Monday, February 13, 2012

Everything You Need to Know About Obama's Trade "Enforcement" Budget (and the Political Problems with Romney's China Trade Plan)

President Obama officially released his 2012 budget today, and, as expected, it proposes significant new funds for the super-duper trade enforcement team - the "Interagency Trade Enforcement Center" - that he outlined during his recent State of the Union Address.  Because the substance and future of both the President's budget and the ITEC is in serious doubt (as I've already noted), it's probably a waste of time to spend too much virtual ink on the proposals and their implications.  But just in case you're just dying for commentary, here's all you really need to know about the whether the proposed agency is a good or bad thing for US trade policy (and what "enforcement" really means): the President's plan is strongly supported by the vehemently anti-trade United Steelworkers Union (USW).  In fact, USW President Leo Gerard issued a lengthy press release lauding the plan:
President Obama has acted to enforce America's laws against unfair trade since coming to office and announced in his State of the Union address last month, a clear commitment to this effort. The USW is especially pleased to know the President's budget will be asking for millions of dollars to arm his new Interagency Trade Enforcement Center (ITEC) with the resources needed to fight for American jobs.

Too many American workers have had their jobs stolen from them by foreign unfair, predatory and illegal trade practices. Many of our trade competitors agree to the rules, but then fail to abide by them. Enforcing our laws – and the commitments other countries have made – must be high priority. President Obama is devoting resources to accomplish that goal....

In his State of the Union message, the President highlighted the success of the trade case brought by the Steelworkers against a flood of tire imports from China that had been decimating employment here. His leadership has helped to return the industry to stability, put American tire builders back to work and has stimulated the expansion of production and investment here at home. His efforts deserve, and have, our sincere gratitude.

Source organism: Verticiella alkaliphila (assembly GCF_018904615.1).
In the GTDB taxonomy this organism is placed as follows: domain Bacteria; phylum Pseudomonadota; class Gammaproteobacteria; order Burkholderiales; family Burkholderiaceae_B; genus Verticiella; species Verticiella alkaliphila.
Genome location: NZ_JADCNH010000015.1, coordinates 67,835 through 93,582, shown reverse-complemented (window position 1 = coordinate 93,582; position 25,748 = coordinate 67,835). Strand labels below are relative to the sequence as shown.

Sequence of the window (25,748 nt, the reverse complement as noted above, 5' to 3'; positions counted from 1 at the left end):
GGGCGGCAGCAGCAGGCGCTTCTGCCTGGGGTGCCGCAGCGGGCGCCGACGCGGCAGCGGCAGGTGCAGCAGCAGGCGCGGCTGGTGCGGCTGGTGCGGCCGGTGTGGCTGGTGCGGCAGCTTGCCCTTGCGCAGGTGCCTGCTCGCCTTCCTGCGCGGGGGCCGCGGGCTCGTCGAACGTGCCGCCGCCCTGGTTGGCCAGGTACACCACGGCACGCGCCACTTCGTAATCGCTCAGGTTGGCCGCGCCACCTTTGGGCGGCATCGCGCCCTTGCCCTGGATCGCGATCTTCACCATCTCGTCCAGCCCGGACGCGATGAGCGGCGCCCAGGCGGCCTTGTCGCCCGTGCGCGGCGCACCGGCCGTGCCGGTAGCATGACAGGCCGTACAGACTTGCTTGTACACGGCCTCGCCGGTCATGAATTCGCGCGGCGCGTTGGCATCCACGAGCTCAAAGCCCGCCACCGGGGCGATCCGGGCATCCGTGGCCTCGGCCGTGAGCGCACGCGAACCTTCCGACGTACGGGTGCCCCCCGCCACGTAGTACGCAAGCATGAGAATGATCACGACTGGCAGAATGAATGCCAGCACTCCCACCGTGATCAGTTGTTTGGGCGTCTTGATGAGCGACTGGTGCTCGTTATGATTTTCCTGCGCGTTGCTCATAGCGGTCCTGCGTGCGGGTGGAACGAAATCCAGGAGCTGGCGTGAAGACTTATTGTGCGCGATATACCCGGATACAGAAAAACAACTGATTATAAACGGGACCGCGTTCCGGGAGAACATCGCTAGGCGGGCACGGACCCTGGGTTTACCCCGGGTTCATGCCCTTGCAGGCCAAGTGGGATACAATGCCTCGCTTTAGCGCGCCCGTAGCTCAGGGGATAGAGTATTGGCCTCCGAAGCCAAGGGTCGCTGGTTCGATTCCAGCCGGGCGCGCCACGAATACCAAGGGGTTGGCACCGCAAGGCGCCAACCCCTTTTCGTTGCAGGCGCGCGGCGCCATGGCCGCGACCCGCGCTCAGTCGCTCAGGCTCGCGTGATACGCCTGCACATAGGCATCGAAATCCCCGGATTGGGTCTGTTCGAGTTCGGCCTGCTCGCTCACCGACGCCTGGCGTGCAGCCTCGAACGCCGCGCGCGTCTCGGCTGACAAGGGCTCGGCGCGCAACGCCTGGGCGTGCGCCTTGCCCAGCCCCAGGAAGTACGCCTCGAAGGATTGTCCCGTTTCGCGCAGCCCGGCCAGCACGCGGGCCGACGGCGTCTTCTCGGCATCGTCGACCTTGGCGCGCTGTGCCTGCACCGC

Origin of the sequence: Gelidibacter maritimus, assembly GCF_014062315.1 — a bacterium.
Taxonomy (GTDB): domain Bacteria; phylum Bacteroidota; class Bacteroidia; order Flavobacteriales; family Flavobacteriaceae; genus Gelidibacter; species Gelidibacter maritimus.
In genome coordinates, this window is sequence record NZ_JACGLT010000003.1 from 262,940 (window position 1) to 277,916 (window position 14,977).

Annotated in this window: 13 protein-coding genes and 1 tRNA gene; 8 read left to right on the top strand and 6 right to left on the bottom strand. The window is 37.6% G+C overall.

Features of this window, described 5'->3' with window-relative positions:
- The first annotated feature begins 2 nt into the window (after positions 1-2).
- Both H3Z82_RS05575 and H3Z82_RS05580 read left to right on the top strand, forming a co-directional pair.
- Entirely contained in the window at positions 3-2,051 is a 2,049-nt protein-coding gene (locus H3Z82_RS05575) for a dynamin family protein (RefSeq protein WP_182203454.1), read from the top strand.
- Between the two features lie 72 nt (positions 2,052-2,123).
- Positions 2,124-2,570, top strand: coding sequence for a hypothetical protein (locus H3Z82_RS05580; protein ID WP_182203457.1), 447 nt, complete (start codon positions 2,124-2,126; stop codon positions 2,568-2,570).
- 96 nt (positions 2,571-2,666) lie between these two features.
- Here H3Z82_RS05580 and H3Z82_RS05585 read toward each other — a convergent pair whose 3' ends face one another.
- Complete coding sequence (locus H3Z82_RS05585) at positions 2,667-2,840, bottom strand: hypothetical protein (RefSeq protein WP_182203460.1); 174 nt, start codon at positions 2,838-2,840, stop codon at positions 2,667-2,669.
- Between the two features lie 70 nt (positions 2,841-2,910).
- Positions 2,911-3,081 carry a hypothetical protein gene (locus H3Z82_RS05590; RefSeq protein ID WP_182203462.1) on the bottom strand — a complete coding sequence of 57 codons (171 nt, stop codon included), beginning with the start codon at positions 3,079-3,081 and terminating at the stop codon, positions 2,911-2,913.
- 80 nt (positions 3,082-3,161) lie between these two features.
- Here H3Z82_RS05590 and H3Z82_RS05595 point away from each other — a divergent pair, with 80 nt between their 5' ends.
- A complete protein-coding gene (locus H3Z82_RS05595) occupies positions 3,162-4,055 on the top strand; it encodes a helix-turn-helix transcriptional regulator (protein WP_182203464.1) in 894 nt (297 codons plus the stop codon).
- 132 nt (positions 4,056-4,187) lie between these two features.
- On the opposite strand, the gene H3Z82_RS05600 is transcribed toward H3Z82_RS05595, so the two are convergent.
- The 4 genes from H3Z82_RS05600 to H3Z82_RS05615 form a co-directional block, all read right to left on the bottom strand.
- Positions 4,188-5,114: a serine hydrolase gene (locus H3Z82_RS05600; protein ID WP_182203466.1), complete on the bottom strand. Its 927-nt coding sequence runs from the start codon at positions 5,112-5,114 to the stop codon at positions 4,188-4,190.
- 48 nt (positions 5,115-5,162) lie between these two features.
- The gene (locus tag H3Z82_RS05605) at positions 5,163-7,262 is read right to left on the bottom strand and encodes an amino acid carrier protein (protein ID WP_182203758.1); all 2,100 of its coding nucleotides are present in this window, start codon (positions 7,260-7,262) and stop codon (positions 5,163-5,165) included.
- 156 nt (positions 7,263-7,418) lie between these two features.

Yes, yes, the President's Chinese tire and other trade remedies efforts just might deserve, and have, the union's sincere gratitude, but, as I've repeatedly noted here, they - or, more accurately, the skyrocketing prices, injured retailers and consumers, rampant trade diversion and economic uncertainty that they created - certainly deserve everyone else's extreme ridicule and disdain.  And if the USW's anti-trade policy and the Chinese tire tariffs are an indication of what President Obama's new budget is going to buy us (on credit!), then we once again can be thankful that the plan won't be carried out.

Beyond helping us understand the true intent of President Obama's "enforcement" plans, the USW press release also provides further proof that placating anti-traders with token acts or promises of protectionism is a fool's errand, especially for Republican politicians.  After Gerard finished praising the President for his commitment to painful protectionism enforcement, he then lays into GOP hopeful Mitt Romney, alleging that  "[t]his President's budget makes an important investment in trade law. The Republican candidate, Mitt Romney, would jeopardize our successes and reverse course on enforcing the rules."  Gerard then spends a couple paragraphs hitting Romney - who, by the way, is campaigning in Michigan right now - for his views on the China tires case and the auto bailouts.

Yet never once does Gerard - who literally just finished praising President Obama's aggressive China protectionism - heap similar praise onto Romney for his even more aggressive stance on China trade and currency (a stance that even Obama won't take).  Now, I certainly think that Romney's China currency stance is misguided from a legal, moral and economic perspective, but some pro-Romney cynics have argued that, those fair criticisms aside, his policy is smart politics because it will attract votes and support in heavily-unionized swing states like Ohio, Pennsylvania and, yes, Michigan.  I disagreed with such political calculations (and continue to do so), and Gerard's statements provide support for my view that Romney's China trade plans are not only bad policy, but also bad politics.

Protectionists will just never - ever - be placated with token protectionism (especially when it's a Republican politician doing the placating).

Now, leaving the USW and other professional protectionists aside, Romney's China currency plan is already revealing another big political flaw: the policy's economic and legal failings undermine much-deserved criticism of Obama's very bad record on trade policy (another problem I noted a few months back).   Indeed, just a few days ago, NYU law professor Robert Howse dismissed a very good op-ed by Columbia's Jagdish Bhagwati that absolutely destroyed Obama's latest trade pandering.  Howse did so not by addressing the substance of Bhagwati's claims, but instead by simply pointing to Romney's even worse stance on China trade.  I'm quite sure that if Romney's the nominee, we can expect similar diversions from Obama supporters between now and November.  And considering just how bad President Obama's trade policy has been over the last few years, it's a real shame that the likely Republican standard-bearer won't be able to mount an effective, full-throated criticism.

Sounds depressingly familiar, now that I think of it.  Sigh.

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